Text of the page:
Redistricting reform is around the corner, and when it happens, it could move quickly. North Carolinians just have to think about what they want from that reform.
“We do have a voice; we do have an opportunity,” said Bob Phillips, Executive Director of Common Cause North Carolina, a voting rights organization that has pushed for redistricting reform for over a decade.
About 60 “tried and true advocates” and voters gathered Tuesday at the legislature for the “People’s Lobby Day to End Gerrymandering.” They spoke to lawmakers and their legislative assistants to encourage support or thank them for their support of one of the six redistricting reform bills currently pending.
Other events throughout the day included a Q&A session, a presentation from the members of the California Citizens Redistricting Commission, and a people’s hearing on redistricting reform legislation.
Legislators from several delegations were supposed to be present for some of the events, but ended up in voting sessions or committee meetings because of crossover week.
It didn’t matter – voters in attendance were still engaged.
“It’s rare in our democracy where citizens can actually sit down and make decisions that affect the way things are done,” said Linda Brinkley, of Raleigh.
She was advocating at the people’s hearing on redistricting reform for a citizens commission to draw voting maps.
“This is the way to do it,” she said. “We care about democracy; we care about our votes. I don’t think that job should go anywhere else but with the citizens.”
Two of the current bills pending at the legislature would create a citizens redistricting commission, House Bill 574 and Senate Bill 673. Both are measures sponsored by Democrats, but many of the other redistricting reform bills have bipartisan support.
Legislative leaders – who supported reform when they were in the minority party – have not allowed any of the measures to be heard in committee. Phillips speculated that when something does move, it will be fast, because their backs will be up against a wall, particularly in light of the uncertainty about who will be in charge after the 2020 elections.
“That uncertainty, it’s a cloud over the leadership now,” he explained. “Reform is the answer.”
He said fear is something that has to be preached to legislators to garner support for redistricting reform. Litigation, too – the U.S. Supreme Court is currently considering whether to limit partisan gerrymandering and is expected to make a decision by the end of June.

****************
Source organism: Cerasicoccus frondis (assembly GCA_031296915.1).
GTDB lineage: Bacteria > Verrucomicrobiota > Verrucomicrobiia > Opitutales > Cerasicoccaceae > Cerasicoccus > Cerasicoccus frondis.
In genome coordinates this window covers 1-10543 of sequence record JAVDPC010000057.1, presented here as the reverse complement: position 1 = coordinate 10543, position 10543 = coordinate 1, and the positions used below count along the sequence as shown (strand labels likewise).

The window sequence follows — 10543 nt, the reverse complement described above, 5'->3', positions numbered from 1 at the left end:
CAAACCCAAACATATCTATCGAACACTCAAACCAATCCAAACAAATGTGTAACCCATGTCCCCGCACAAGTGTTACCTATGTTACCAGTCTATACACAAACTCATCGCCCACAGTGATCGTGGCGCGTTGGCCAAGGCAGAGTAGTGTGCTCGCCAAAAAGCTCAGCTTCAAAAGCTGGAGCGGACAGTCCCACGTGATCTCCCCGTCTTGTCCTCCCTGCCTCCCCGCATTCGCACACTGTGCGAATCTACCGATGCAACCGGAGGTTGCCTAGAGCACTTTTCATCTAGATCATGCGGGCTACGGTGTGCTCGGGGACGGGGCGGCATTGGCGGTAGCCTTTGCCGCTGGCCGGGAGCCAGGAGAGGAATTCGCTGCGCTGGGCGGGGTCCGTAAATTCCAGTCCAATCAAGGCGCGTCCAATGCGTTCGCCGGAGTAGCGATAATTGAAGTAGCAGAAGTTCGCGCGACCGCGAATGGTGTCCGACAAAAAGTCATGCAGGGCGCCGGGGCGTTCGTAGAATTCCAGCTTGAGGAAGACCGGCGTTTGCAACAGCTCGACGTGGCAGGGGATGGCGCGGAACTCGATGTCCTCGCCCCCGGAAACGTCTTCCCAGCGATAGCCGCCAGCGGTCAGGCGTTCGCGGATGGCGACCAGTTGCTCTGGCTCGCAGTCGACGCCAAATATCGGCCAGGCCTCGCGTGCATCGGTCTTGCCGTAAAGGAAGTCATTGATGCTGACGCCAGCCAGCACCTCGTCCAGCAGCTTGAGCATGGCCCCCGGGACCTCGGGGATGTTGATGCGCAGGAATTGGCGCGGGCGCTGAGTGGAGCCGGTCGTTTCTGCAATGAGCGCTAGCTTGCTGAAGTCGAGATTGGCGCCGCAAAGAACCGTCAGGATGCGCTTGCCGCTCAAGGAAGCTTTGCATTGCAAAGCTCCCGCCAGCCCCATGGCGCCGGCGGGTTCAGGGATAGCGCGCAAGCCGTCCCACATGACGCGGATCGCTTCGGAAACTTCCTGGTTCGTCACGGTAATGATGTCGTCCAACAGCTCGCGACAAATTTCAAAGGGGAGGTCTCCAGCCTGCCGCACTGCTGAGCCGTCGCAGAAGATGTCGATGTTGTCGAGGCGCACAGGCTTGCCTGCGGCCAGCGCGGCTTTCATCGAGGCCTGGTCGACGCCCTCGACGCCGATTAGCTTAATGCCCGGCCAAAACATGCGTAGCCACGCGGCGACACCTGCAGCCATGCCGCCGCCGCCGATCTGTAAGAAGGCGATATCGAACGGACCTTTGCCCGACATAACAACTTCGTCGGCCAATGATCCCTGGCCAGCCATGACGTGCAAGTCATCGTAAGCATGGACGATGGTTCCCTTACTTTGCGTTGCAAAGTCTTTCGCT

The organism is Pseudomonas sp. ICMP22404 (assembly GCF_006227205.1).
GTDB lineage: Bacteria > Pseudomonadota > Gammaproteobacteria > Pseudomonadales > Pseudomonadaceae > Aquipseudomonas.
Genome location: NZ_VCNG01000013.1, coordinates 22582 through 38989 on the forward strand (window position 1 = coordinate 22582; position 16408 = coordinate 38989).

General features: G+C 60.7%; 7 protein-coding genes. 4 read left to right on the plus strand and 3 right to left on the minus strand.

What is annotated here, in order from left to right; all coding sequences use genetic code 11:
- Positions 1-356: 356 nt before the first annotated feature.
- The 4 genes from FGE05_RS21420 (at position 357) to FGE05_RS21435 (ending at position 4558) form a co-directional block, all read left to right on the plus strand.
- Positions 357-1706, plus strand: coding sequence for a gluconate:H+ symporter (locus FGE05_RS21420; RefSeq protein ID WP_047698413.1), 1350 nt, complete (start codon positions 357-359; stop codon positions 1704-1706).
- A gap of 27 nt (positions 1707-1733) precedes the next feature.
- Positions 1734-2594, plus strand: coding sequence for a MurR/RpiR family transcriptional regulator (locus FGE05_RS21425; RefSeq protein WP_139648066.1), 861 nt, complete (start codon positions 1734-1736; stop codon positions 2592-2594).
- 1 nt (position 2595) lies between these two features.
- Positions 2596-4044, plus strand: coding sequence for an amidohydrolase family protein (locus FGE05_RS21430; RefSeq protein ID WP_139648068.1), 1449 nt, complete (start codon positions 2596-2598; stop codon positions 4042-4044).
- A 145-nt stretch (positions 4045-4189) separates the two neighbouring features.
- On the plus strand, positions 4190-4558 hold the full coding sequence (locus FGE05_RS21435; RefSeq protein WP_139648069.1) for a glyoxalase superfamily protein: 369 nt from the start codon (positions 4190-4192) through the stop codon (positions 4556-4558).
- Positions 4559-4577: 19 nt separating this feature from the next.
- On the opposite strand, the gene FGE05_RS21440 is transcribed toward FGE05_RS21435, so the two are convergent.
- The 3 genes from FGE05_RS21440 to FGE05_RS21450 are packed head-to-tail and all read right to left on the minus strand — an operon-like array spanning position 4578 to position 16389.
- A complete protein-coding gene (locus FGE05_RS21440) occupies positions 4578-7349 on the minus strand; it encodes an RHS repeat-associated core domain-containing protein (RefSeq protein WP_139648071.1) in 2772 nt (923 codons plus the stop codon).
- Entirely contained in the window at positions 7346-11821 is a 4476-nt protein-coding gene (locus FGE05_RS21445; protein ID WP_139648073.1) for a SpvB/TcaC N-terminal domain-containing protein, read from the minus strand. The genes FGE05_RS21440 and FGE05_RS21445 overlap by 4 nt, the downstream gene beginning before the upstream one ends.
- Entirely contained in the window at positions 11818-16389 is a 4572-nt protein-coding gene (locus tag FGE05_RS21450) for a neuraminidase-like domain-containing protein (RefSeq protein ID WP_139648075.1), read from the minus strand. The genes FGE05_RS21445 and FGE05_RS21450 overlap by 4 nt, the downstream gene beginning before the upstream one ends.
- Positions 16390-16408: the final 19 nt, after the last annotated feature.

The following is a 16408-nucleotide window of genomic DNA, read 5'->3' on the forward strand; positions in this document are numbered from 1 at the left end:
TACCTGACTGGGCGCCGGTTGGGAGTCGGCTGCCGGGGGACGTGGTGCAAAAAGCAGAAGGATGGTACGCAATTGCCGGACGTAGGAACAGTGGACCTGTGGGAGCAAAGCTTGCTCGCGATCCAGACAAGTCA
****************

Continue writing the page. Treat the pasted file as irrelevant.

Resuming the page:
“We’re in a different spot today than we have been ever in this decade,” Phillips said optimistically.
Most of the voters at the lobby day, by a show of hands, indicated that they too were inspired and optimistic, though not everyone was on the same page about prospective reforms.
“I don’t like any of these proposals,” said Jane Watson, of Raleigh.
Watson, an attorney based in Raleigh, said she thought the redistricting job should be up to a commission made up of a combination of appointed positions and elected offices. She also said it mattered what those individuals’ careers were – they should have experience in demography and statistics.
Other voters at the event said they didn’t want to see legislative staff drawing districts because it would be difficult for them to remain non-partisan. Some said they didn’t want political data considerations to be completely excluded from consideration, but others indicated they wanted politics out of the process altogether.
Attendees also discussed topics related to protecting political incumbents, keeping universities whole, and issues around credibility.
Harry Taylor, who ran for Congress in 2008 in District 9, brought his puppet “Gerry Mander” to the event too so he could raise awareness about gerrymandering. He started the “Flush Gerrymandering” initiative in 2003.
“People don’t know what this is, and it is immensely hard to explain,” Taylor said, adding that he created the puppet to help. “The message is if you want fair, clean elections, you want to flush Gerry Mander.”
By educating people about gerrymandering, he hopes to create more “people power” to make a real difference in 2020.
“We need to have people on the street bugging the legislators if we’re going to get anything done before 2020,” he said.